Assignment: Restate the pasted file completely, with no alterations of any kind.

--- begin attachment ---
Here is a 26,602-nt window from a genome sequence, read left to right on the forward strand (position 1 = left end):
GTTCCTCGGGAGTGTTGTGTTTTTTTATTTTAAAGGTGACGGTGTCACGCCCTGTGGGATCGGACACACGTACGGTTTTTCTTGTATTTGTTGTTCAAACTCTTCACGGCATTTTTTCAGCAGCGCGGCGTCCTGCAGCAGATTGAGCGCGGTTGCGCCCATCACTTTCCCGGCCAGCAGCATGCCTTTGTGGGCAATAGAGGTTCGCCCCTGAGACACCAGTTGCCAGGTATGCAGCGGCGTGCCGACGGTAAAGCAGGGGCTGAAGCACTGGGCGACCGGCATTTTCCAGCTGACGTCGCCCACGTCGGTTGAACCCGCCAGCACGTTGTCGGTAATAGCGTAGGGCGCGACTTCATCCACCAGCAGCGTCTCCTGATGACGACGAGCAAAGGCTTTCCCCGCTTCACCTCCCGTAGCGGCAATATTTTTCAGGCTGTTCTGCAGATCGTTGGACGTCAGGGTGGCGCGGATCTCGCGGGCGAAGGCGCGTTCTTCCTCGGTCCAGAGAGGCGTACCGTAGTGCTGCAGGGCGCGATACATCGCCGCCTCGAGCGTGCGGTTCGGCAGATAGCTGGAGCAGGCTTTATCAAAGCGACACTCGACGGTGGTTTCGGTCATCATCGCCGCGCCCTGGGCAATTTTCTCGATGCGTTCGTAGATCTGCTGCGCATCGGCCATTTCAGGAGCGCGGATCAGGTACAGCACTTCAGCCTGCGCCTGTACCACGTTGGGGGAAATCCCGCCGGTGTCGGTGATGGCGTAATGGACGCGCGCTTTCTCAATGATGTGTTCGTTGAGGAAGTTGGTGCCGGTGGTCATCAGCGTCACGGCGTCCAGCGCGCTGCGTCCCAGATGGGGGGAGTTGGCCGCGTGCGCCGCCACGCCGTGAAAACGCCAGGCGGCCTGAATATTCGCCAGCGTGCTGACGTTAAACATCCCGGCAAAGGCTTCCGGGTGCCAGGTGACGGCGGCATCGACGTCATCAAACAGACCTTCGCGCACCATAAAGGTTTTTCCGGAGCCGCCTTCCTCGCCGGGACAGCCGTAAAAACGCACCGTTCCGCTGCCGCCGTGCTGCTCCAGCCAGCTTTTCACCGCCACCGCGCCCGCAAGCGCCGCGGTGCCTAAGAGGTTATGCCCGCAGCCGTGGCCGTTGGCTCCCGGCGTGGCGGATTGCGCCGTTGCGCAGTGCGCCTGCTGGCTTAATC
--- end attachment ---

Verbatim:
Here is a 26,602-nt window from a genome sequence, read left to right on the forward strand (position 1 = left end):
GTTCCTCGGGAGTGTTGTGTTTTTTTATTTTAAAGGTGACGGTGTCACGCCCTGTGGGATCGGACACACGTACGGTTTTTCTTGTATTTGTTGTTCAAACTCTTCACGGCATTTTTTCAGCAGCGCGGCGTCCTGCAGCAGATTGAGCGCGGTTGCGCCCATCACTTTCCCGGCCAGCAGCATGCCTTTGTGGGCAATAGAGGTTCGCCCCTGAGACACCAGTTGCCAGGTATGCAGCGGCGTGCCGACGGTAAAGCAGGGGCTGAAGCACTGGGCGACCGGCATTTTCCAGCTGACGTCGCCCACGTCGGTTGAACCCGCCAGCACGTTGTCGGTAATAGCGTAGGGCGCGACTTCATCCACCAGCAGCGTCTCCTGATGACGACGAGCAAAGGCTTTCCCCGCTTCACCTCCCGTAGCGGCAATATTTTTCAGGCTGTTCTGCAGATCGTTGGACGTCAGGGTGGCGCGGATCTCGCGGGCGAAGGCGCGTTCTTCCTCGGTCCAGAGAGGCGTACCGTAGTGCTGCAGGGCGCGATACATCGCCGCCTCGAGCGTGCGGTTCGGCAGATAGCTGGAGCAGGCTTTATCAAAGCGACACTCGACGGTGGTTTCGGTCATCATCGCCGCGCCCTGGGCAATTTTCTCGATGCGTTCGTAGATCTGCTGCGCATCGGCCATTTCAGGAGCGCGGATCAGGTACAGCACTTCAGCCTGCGCCTGTACCACGTTGGGGGAAATCCCGCCGGTGTCGGTGATGGCGTAATGGACGCGCGCTTTCTCAATGATGTGTTCGTTGAGGAAGTTGGTGCCGGTGGTCATCAGCGTCACGGCGTCCAGCGCGCTGCGTCCCAGATGGGGGGAGTTGGCCGCGTGCGCCGCCACGCCGTGAAAACGCCAGGCGGCCTGAATATTCGCCAGCGTGCTGACGTTAAACATCCCGGCAAAGGCTTCCGGGTGCCAGGTGACGGCGGCATCGACGTCATCAAACAGACCTTCGCGCACCATAAAGGTTTTTCCGGAGCCGCCTTCCTCGCCGGGACAGCCGTAAAAACGCACCGTTCCGCTGCCGCCGTGCTGCTCCAGCCAGCTTTTCACCGCCACCGCGCCCGCAAGCGCCGCGGTGCCTAAGAGGTTATGCCCGCAGCCGTGGCCGTTGGCTCCCGGCGTGGCGGATTGCGCCGTTGCGCAGTGCGCCTGCTGGCTTAATC